Semiotics of Revelation

updated: 
Monday, April 6, 2009 - 12:41pm
International Association for Semiotic Studies

The roundtable will focus on the semiotic implications of the idea of revelation. What are the characteristics of meaning that is produced, communicated, and received as "revealed"? Are there anthropological, or even bio-logical constants in such characteristics, or do they rather vary according to socio-cultural contexts and historical époques? What terms express the idea of revelation in the different natural languages, and with which semantic connotations? What values are attributed to the idea of a revelation of meaning, and what, on the contrary, to a meaning that is non-revealed? What relations of rupture, or tension, obtain between these different valorizations? Through what narratives is the idea of a revealed meaning elaborated?

New Voices 2009: The Literature and Rhetoric of the Apocalypse (October 22-24, 2009) [GRADUATE]

updated: 
Monday, April 6, 2009 - 9:26am
New Voices Conference: Georgia State University Graduate English Assoc.

The 10th Annual New Voices Graduate Student Conference focuses on representations of the Apocalypse as they manifest throughout history, across cultures, and in language. The conference committee invites papers dealing with any aspect of mankind's conception of the End-of-Days. Individual papers or panel proposals may center upon any time period and any culture or people. They may furthermore draw thematically from such academic disciplines as literary criticism and theory, poetry, fiction, philosophy, religious studies, medieval and renaissance studies, art history, biblical history, cultural geography, and folklore.

International Multidisciplinary Women's Congress (October 13-16, 2009)

updated: 
Sunday, April 5, 2009 - 3:10pm
Dokuz Eylul University, Faculty of Arts & Sciences, Izmir, TURKEY

Please, note that abstracts of 300 words will be submitted electronically at our website at http://www.imwc2009.org. Deadline for submission of proposals is June 1, 2009.

The IMWC will take place at the Dokuz Eylul University in Turkey between October 13th and 16th, 2009 and the overarching theme for the Congress will be "Change and Empowerment."

The aim of the Congress is to foster communication and collaboration between academicians and to open up a discussion platform for the analysis, development, and exchange of ideas on the following Women-related main topics:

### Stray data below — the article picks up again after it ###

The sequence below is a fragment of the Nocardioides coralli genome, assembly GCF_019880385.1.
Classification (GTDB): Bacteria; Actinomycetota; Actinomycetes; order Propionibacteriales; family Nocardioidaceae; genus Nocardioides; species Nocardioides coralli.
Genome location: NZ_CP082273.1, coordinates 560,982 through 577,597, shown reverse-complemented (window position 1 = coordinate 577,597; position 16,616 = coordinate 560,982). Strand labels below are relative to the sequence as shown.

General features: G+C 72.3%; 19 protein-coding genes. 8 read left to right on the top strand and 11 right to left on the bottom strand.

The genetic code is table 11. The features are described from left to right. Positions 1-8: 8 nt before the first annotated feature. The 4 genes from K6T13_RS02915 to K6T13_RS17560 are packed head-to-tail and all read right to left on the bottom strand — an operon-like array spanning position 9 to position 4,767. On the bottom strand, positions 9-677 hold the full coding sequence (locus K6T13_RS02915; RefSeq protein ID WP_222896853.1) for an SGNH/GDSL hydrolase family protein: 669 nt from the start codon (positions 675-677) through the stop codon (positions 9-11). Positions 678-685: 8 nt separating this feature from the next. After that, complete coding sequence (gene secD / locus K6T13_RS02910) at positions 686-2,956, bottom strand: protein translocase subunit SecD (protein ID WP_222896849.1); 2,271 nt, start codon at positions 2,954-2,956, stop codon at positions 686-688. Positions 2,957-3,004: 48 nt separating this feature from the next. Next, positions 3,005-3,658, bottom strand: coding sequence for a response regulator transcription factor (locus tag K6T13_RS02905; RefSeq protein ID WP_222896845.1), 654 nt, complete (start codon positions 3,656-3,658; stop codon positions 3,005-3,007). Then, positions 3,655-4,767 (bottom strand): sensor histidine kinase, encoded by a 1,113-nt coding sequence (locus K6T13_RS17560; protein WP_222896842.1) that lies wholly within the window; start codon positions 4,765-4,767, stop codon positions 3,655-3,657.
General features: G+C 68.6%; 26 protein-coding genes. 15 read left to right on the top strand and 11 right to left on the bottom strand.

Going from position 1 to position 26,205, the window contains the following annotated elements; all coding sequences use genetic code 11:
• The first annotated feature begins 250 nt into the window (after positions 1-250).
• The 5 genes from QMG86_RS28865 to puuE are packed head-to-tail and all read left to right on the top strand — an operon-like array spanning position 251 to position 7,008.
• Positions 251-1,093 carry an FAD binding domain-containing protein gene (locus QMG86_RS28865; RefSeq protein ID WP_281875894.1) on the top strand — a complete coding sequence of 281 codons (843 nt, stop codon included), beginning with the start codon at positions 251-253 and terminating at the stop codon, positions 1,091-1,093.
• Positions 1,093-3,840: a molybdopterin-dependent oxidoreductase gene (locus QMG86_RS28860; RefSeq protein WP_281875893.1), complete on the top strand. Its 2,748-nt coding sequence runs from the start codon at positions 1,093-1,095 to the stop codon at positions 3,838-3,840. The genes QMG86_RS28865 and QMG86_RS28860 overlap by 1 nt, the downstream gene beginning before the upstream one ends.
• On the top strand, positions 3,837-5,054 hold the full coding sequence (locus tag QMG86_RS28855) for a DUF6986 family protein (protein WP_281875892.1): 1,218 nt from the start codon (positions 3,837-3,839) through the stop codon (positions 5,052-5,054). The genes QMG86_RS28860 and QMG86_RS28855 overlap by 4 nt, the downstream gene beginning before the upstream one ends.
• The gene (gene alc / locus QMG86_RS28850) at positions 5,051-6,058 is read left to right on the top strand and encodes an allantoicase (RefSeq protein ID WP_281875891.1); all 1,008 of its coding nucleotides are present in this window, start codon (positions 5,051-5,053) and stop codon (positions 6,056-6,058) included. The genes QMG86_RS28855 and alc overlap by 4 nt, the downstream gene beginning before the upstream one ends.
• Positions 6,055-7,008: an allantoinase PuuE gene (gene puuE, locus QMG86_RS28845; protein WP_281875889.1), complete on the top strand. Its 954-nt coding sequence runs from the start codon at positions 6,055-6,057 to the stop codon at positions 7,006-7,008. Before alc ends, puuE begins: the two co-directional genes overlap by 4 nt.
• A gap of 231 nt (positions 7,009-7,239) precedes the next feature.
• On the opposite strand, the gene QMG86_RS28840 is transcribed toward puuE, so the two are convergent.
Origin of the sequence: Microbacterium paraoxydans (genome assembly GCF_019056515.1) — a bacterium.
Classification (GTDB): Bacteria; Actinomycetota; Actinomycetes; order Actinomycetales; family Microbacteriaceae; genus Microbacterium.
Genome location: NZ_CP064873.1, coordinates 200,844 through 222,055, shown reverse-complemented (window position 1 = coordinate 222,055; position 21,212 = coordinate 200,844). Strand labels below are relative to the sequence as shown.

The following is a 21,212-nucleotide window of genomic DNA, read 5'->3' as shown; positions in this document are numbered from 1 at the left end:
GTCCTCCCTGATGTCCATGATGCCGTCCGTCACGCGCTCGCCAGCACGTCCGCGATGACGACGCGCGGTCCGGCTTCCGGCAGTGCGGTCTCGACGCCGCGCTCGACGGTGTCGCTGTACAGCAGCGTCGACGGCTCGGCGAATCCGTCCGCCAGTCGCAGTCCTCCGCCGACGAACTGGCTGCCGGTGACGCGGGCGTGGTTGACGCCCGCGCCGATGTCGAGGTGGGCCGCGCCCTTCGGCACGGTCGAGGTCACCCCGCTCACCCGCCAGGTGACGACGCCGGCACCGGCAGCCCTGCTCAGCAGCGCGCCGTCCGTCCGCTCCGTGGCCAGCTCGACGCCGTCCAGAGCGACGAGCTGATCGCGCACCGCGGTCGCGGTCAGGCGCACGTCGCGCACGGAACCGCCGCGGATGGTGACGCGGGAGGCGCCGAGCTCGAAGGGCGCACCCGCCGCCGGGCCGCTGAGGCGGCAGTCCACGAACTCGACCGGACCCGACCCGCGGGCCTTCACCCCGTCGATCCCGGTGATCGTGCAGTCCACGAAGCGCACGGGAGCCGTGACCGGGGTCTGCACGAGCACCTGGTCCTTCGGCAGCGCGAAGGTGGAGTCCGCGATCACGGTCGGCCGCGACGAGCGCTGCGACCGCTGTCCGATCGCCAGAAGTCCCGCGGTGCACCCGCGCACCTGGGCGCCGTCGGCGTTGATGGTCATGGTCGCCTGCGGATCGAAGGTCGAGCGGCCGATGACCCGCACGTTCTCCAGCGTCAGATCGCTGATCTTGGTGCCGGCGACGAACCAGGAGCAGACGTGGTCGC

Edited Volume: Harvey Milk and Queer Politics (30/07/09)

updated: 
Saturday, April 4, 2009 - 11:46pm
Edited Volume

The Queer Politics of Harvey Milk: An Edited Collection

"If a bullet should enter my brain, let that bullet destroy every closet door."

- Harvey Milk, "In Case" [Audio Tape]: 1977

"Harvey's life was theater."

- Anne Kronenberg, Oscars interview: 2009

The Artfulness of Play: Bridging Creative and Theoretical Discourses (Sept 25 - 27, 2009)

updated: 
Friday, April 3, 2009 - 12:28pm
University of Western Ontario, Centre for the Study of Theory and Criticism

Children, athletes, actors, and musicians all play. Can academics play too? What do we play? Numerous currents of contemporary thought, from Wittgenstein to Baudrillard and Derrida, highlight play as a site worthy of inquiry. However, play does not (cannot?) have a precise sense or definition, and therefore our aim will be to put ideas into play, to play with them.

Graduate students and artists are invited to participate in an interdisciplinary conference regarding the concept of play. Academic papers, artwork (visual and performance), and film (short and feature length) are welcome.

Re-Viewing Black Mountain College

updated: 
Friday, April 3, 2009 - 9:24am
Brian E. Butler/UNC-Asheville & Black Mountain College Museum + Arts Center

Call for papers and panel proposals.
All disciplines invited.

Re-Viewing Black Mountain College
An International Conference
October 9-11, 2009

The legacy of Black Mountain College continues to influence contemporary culture in multiple realms. This conference aims to investigate its history as well as the multiple paths of influence, actual and possible, identifiable in the contemporary world and beyond.

Co-hosted by The Black Mountain College Museum + Arts Center, and